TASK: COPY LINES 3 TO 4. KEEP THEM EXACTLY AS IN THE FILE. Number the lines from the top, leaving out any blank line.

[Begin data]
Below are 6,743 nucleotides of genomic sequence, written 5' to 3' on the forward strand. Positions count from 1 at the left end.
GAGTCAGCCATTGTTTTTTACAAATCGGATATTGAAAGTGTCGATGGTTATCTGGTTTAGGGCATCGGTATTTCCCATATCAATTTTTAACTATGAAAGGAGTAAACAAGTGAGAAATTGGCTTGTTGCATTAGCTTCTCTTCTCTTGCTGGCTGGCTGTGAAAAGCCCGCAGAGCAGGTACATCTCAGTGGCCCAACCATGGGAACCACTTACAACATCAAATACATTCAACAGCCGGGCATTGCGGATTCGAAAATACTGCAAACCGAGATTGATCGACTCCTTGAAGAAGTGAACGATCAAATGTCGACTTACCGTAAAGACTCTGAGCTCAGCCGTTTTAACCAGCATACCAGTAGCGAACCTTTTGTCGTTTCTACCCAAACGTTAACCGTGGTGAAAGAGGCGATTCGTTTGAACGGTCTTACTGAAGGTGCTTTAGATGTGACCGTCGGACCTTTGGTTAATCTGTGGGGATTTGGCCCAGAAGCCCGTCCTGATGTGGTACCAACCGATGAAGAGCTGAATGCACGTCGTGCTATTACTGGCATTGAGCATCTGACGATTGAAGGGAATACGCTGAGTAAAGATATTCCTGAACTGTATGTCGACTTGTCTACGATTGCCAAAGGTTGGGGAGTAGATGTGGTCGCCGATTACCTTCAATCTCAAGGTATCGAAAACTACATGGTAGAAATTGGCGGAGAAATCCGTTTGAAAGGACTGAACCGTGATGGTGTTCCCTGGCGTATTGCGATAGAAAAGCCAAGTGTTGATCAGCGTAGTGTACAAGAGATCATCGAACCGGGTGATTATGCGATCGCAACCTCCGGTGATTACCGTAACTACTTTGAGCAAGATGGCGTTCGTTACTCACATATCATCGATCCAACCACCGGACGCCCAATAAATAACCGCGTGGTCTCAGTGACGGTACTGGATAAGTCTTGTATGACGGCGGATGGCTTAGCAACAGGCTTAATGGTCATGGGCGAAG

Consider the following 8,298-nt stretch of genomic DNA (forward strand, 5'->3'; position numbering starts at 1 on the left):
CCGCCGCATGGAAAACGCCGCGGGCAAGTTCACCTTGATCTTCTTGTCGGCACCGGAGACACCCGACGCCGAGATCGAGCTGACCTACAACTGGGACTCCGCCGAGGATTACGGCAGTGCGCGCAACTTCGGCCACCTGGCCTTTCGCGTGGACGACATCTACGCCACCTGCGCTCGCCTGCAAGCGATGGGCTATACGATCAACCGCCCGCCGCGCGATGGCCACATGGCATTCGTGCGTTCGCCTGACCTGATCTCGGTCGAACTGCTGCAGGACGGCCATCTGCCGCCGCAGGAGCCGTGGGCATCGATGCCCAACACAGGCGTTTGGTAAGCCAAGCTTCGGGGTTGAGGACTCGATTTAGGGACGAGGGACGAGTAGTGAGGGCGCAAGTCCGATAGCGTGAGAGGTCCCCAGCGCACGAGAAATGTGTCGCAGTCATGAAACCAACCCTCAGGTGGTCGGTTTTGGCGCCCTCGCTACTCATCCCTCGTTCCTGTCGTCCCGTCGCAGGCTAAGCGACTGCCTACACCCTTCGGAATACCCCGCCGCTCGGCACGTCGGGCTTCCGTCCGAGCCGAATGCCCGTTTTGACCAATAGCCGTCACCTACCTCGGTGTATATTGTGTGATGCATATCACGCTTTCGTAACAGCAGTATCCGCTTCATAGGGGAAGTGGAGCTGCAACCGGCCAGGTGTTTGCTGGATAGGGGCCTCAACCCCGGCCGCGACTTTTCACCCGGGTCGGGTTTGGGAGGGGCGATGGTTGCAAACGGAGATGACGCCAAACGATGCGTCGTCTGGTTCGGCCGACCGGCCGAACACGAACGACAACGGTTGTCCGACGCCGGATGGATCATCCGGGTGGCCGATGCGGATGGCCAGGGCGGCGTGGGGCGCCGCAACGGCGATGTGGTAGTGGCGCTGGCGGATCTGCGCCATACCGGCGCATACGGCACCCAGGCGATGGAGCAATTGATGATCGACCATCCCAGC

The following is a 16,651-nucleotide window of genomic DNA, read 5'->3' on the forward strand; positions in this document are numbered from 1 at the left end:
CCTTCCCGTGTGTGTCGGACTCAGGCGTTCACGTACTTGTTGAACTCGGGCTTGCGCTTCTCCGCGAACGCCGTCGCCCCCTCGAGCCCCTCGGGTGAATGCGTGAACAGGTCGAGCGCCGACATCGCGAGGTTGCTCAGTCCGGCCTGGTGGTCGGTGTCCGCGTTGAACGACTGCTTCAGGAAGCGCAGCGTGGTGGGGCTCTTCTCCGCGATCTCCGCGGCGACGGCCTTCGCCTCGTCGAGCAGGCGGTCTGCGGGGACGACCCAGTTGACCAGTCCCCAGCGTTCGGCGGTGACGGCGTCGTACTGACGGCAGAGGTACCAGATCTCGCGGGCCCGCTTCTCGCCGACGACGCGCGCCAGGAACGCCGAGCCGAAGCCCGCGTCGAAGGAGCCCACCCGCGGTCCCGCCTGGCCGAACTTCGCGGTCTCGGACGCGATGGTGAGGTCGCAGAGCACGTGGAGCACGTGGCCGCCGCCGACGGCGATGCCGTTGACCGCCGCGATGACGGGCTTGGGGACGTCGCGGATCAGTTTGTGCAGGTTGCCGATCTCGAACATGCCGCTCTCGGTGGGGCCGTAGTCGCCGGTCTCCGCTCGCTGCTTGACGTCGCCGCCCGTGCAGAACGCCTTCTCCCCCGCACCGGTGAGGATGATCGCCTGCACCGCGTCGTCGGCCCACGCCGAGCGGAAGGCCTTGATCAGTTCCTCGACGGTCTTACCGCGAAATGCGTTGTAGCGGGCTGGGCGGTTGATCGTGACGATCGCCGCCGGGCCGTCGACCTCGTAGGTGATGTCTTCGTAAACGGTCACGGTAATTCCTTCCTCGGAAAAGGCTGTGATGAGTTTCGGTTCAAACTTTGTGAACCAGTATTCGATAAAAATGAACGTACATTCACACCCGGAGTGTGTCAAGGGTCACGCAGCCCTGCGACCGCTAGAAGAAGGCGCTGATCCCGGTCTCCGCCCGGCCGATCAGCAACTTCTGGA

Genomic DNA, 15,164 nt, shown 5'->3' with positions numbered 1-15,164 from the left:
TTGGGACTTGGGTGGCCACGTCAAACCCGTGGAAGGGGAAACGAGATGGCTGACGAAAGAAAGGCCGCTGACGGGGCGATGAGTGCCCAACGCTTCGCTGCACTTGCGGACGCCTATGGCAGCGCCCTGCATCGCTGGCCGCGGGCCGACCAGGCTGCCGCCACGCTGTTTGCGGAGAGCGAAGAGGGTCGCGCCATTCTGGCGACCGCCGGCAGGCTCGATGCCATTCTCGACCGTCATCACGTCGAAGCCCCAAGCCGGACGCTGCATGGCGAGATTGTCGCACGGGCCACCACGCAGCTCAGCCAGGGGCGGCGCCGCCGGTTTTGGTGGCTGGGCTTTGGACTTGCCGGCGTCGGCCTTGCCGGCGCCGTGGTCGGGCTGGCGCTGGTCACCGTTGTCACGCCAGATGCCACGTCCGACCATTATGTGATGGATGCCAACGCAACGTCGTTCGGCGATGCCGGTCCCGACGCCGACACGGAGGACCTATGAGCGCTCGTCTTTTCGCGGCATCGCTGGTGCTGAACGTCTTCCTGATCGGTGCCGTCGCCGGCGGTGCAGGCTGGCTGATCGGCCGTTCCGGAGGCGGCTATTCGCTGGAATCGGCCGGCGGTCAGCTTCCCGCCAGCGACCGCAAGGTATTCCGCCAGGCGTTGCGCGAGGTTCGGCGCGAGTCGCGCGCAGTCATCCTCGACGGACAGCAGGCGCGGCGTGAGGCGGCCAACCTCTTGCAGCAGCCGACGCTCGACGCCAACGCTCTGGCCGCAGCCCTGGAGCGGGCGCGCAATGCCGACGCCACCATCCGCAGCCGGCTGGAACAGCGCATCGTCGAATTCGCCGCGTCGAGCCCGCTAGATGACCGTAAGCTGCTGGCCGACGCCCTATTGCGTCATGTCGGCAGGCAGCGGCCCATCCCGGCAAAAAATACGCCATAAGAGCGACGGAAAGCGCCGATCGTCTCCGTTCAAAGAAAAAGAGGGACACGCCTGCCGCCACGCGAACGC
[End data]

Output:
Consider the following 8,298-nt stretch of genomic DNA (forward strand, 5'->3'; position numbering starts at 1 on the left):
CCGCCGCATGGAAAACGCCGCGGGCAAGTTCACCTTGATCTTCTTGTCGGCACCGGAGACACCCGACGCCGAGATCGAGCTGACCTACAACTGGGACTCCGCCGAGGATTACGGCAGTGCGCGCAACTTCGGCCACCTGGCCTTTCGCGTGGACGACATCTACGCCACCTGCGCTCGCCTGCAAGCGATGGGCTATACGATCAACCGCCCGCCGCGCGATGGCCACATGGCATTCGTGCGTTCGCCTGACCTGATCTCGGTCGAACTGCTGCAGGACGGCCATCTGCCGCCGCAGGAGCCGTGGGCATCGATGCCCAACACAGGCGTTTGGTAAGCCAAGCTTCGGGGTTGAGGACTCGATTTAGGGACGAGGGACGAGTAGTGAGGGCGCAAGTCCGATAGCGTGAGAGGTCCCCAGCGCACGAGAAATGTGTCGCAGTCATGAAACCAACCCTCAGGTGGTCGGTTTTGGCGCCCTCGCTACTCATCCCTCGTTCCTGTCGTCCCGTCGCAGGCTAAGCGACTGCCTACACCCTTCGGAATACCCCGCCGCTCGGCACGTCGGGCTTCCGTCCGAGCCGAATGCCCGTTTTGACCAATAGCCGTCACCTACCTCGGTGTATATTGTGTGATGCATATCACGCTTTCGTAACAGCAGTATCCGCTTCATAGGGGAAGTGGAGCTGCAACCGGCCAGGTGTTTGCTGGATAGGGGCCTCAACCCCGGCCGCGACTTTTCACCCGGGTCGGGTTTGGGAGGGGCGATGGTTGCAAACGGAGATGACGCCAAACGATGCGTCGTCTGGTTCGGCCGACCGGCCGAACACGAACGACAACGGTTGTCCGACGCCGGATGGATCATCCGGGTGGCCGATGCGGATGGCCAGGGCGGCGTGGGGCGCCGCAACGGCGATGTGGTAGTGGCGCTGGCGGATCTGCGCCATACCGGCGCATACGGCACCCAGGCGATGGAGCAATTGATGATCGACCATCCCAGC